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Why Obama’s Vision of ‘One American Family’ Matters

President believes righteous anger can be transformed into justice, peace

President Barack Obama seems to believe in America far more than those who insist he hates it, writes Mary C. Curtis. Also seen in the photo, from left, former first lady Laura Bush, former President George W. Bush and first lady Michelle Obama. (MANDEL NGAN/AFP/Getty Images)
President Barack Obama seems to believe in America far more than those who insist he hates it, writes Mary C. Curtis. Also seen in the photo, from left, former first lady Laura Bush, former President George W. Bush and first lady Michelle Obama. (MANDEL NGAN/AFP/Getty Images)

President Obama rose to the occasion. In a Dallas speech that started with a joke about the first lady’s love of Stevie Wonder and quickly grew solemn, the president included everyone, and asked something of everyone, as well. He acknowledged his own humanity and imperfections and asked those on all sides to do the same.  

And he reminded those listening, at least those with the “new heart” and “new spirit” the Lord promised Ezekiel, that he is a leader who cherishes the promise of America. For someone whose faith has been questioned, the president always reaches deep into Scripture for comforting messages.  

Despite the way the words have sometimes been turned against him, Barack Obama reminded Americans that he still believes in “hope and change,” a message the country needs more than ever.  

Thrust into the role he and the country must be tiring of — that of consoler in chief — the president paid tribute in specific and human ways to the five police officers shot and killed in a city still in shock. They have a tough job, he said: “We ask the police to do too much and we ask too little of ourselves.”  

And he stood up for those who peacefully protest with the message, “Black Lives Matter.”  


Obama Aims to Provide ‘Measure of Comfort’ in Dallas


There are those who would criticize the president for including both in the tribute to the slain officers. Like the odious Rudolph Giuliani, forever lurking in the cesspool of American disorder, looking for a hate-filled road to relevance, who popped up again this week to excoriate black people for the ills of the world.  

But Obama sees Americans united, police and marchers doing their sincere best to end violence. Obama mentioned how both the protesters and their protectors shared friendly words and selfies in Dallas before a “demented” individual created a scene of chaos and carnage.  

Now, there is work to be done.  

That may be a reason Obama’s words sometimes get lost or drowned out. People want easy answers, heroes and villains, a beginning, middle and end. Obama presents a complicated country, where bias isn’t a figment of anyone’s imagination — and existed long before cell phones and Facebook Live made death a spectacle — but also a place where opportunity and greatness can triumph. He calls negotiation and reconciliation hard, but necessary work.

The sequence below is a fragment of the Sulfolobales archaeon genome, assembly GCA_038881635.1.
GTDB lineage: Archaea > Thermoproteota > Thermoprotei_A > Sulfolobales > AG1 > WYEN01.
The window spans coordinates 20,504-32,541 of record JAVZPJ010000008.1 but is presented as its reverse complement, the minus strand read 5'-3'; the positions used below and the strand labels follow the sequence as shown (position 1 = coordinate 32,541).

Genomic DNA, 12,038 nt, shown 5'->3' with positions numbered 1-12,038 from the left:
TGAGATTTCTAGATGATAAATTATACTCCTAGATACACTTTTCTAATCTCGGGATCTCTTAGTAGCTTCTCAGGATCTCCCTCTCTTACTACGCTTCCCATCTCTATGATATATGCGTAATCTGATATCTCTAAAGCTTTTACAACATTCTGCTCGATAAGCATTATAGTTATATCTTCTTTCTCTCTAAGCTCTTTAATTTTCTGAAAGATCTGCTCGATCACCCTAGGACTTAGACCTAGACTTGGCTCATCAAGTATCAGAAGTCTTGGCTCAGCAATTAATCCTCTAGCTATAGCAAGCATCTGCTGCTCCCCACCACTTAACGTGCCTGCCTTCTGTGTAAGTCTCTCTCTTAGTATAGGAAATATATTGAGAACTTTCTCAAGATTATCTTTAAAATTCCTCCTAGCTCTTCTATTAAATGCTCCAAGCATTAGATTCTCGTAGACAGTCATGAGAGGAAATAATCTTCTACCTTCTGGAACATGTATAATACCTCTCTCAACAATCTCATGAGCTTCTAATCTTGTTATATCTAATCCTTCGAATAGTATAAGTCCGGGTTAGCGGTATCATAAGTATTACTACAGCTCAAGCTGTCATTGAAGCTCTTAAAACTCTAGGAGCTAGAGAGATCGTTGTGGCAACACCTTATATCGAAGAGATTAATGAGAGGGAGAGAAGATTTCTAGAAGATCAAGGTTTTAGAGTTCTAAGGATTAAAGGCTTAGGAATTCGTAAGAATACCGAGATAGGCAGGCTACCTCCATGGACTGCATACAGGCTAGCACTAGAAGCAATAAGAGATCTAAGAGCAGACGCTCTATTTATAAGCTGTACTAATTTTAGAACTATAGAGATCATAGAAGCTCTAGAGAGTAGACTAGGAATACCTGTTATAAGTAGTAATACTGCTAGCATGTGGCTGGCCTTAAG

Obama acknowledges the weariness that most Americans are feeling after last week. “I don’t know,” he said. “I confess that sometimes I, too, experience doubt. I’ve been to too many of these things. I’ve seen too many families go through this.”  

But you can also see him working it out the way most Americans are, trying to figure out what to do to make it better. The president had a suggestion: “Can we find the character, as Americans, to open our hearts to each other? Can we see in each other a common humanity and a shared dignity, and recognize how our different experiences have shaped us? And it doesn’t make anybody perfectly good or perfectly bad, it just makes us human.”  

His acknowledgment of imperfection and uncertainty, his own included, is startling in a season of political attack, counterattack and defensiveness. As the two parties gear up for nominating conventions in Cleveland and Philadelphia, with police chiefs begging participants to leave their guns at home, Obama says, “With an open heart, we can abandon the overheated rhetoric and the oversimplification that reduces whole categories of our fellow Americans, not just to opponents, but to enemies.”  

Obama seems to believe in America — the resilience and resolve of its people — far more than those who insist he hates his country. Why, as the country is in search of common ground, have so many politicians, tried to tear down Obama’s view that “we are not as divided as we seem.” He says he knows that “because I know America. I know how far we’ve come against impossible odds.” Do they?  


Can U.S. Heal After Shootings? ‘I Don’t Know,’ Obama Says


When politicians try to characterize the president as a divider, it just doesn’t ring true. To see him in Dallas alongside a Republican former president, joining hands and speaking hard truths to all Americans while refusing to lose faith in a country that has been through a lot, not just this week, but since its birth, you understand why his approval ratings are rising.  

Obama told the story of a young boy whose mother was shot by the same man targeting police in Dallas. She protected her child, was saved by police and tearfully thanked them, and now her son says he may join the force someday.  

“I believe our righteous anger can be transformed into more justice and more peace. Weeping may endure for a night but I’m convinced joy comes in the morning,” he said.  

On a horrible day, Obama tried to see a light at the end of the dark tunnel of the past week’s events, urging Americans that by working together — and only by working together — will we see a measure of that joy.  

Americans may end up missing him more than they know.  

Roll Call columnist

Mary C. Curtis 

has worked at The New York Times, The Baltimore Sun and The Charlotte Observer. Follow her on Twitter


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